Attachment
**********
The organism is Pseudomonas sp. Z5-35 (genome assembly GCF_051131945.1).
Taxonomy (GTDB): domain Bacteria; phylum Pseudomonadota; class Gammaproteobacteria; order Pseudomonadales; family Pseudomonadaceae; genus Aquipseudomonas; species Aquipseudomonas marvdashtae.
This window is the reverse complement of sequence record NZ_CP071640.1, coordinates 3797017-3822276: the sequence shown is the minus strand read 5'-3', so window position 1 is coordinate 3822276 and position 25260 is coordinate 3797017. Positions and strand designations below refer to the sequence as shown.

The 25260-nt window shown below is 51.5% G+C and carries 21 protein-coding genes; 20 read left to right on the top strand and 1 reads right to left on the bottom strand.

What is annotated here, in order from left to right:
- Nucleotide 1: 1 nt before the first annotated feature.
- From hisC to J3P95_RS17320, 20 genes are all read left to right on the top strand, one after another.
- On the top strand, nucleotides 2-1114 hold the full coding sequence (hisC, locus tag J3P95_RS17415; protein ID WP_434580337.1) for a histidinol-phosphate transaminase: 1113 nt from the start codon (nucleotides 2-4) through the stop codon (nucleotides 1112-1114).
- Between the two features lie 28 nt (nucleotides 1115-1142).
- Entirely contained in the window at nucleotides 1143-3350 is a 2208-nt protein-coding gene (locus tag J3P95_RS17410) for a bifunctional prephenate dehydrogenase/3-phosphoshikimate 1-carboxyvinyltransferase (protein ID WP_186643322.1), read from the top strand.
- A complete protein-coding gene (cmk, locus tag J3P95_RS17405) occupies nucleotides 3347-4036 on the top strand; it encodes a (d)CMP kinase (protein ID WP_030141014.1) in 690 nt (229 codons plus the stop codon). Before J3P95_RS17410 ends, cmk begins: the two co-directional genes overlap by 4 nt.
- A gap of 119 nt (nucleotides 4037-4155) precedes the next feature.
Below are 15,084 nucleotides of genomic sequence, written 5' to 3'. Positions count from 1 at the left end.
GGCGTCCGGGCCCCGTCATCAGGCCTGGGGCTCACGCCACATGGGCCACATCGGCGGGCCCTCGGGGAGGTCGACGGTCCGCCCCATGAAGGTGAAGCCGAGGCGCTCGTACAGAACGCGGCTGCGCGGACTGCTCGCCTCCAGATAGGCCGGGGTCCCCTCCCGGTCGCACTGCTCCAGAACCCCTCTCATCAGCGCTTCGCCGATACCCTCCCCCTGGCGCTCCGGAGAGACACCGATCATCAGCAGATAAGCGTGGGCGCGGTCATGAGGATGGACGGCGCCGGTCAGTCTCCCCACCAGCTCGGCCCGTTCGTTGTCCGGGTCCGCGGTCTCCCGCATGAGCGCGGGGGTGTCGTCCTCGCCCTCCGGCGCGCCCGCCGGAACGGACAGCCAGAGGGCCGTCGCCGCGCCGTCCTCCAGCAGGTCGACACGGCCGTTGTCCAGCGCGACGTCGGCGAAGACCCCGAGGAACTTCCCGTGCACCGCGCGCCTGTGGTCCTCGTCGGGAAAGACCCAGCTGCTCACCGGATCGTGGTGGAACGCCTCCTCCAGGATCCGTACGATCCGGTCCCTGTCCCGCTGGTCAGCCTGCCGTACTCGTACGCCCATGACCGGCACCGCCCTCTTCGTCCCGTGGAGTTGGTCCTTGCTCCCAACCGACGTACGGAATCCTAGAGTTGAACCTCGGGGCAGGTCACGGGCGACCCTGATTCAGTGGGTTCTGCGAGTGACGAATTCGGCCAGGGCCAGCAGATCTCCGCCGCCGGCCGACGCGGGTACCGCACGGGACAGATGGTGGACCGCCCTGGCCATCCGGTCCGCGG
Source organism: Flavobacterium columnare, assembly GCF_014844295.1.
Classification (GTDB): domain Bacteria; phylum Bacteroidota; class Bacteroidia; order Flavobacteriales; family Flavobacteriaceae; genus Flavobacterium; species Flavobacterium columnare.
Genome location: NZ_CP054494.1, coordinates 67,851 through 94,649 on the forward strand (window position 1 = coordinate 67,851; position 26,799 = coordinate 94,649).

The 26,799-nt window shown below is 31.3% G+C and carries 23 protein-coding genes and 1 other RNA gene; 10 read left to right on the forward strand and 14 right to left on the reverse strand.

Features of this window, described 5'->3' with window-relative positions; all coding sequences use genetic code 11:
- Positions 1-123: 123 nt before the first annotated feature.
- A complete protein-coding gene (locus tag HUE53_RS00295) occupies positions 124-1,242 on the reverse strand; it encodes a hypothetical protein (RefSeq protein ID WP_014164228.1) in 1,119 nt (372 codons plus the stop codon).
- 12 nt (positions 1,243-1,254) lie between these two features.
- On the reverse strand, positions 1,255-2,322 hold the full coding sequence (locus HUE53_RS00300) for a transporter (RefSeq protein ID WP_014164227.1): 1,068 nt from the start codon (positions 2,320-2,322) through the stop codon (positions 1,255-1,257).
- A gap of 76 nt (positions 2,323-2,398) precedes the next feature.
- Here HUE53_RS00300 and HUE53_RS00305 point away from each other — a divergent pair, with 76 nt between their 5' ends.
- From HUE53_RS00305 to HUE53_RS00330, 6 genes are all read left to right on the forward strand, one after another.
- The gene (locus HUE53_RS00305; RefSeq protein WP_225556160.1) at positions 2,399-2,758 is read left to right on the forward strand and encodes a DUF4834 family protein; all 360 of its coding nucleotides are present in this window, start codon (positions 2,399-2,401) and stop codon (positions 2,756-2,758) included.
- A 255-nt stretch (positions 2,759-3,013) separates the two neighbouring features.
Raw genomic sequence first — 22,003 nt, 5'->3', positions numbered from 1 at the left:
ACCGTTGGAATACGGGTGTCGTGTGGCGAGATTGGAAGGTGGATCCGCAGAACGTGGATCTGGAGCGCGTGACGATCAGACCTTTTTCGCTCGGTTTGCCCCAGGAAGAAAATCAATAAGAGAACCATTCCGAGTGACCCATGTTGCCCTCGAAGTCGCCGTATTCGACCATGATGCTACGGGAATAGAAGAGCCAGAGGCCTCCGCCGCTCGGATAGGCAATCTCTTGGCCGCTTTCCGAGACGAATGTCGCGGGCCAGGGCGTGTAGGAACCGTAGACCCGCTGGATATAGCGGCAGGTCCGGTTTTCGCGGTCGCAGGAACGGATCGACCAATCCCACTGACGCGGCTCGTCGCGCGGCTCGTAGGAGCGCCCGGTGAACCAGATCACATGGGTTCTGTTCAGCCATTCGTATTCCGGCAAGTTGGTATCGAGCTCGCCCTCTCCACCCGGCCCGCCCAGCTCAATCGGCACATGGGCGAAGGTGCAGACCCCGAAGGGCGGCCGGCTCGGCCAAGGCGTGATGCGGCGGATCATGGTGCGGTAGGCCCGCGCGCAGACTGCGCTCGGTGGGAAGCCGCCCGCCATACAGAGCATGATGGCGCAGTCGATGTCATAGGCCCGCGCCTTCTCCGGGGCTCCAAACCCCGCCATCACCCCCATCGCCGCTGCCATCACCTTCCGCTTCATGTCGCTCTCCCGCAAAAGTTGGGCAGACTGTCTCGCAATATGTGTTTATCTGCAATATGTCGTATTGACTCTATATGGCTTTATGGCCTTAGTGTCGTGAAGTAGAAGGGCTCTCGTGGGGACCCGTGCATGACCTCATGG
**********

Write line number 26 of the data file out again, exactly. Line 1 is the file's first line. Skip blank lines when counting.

- From HUE53_RS00305 to HUE53_RS00330, 6 genes are all read left to right on the forward strand, one after another.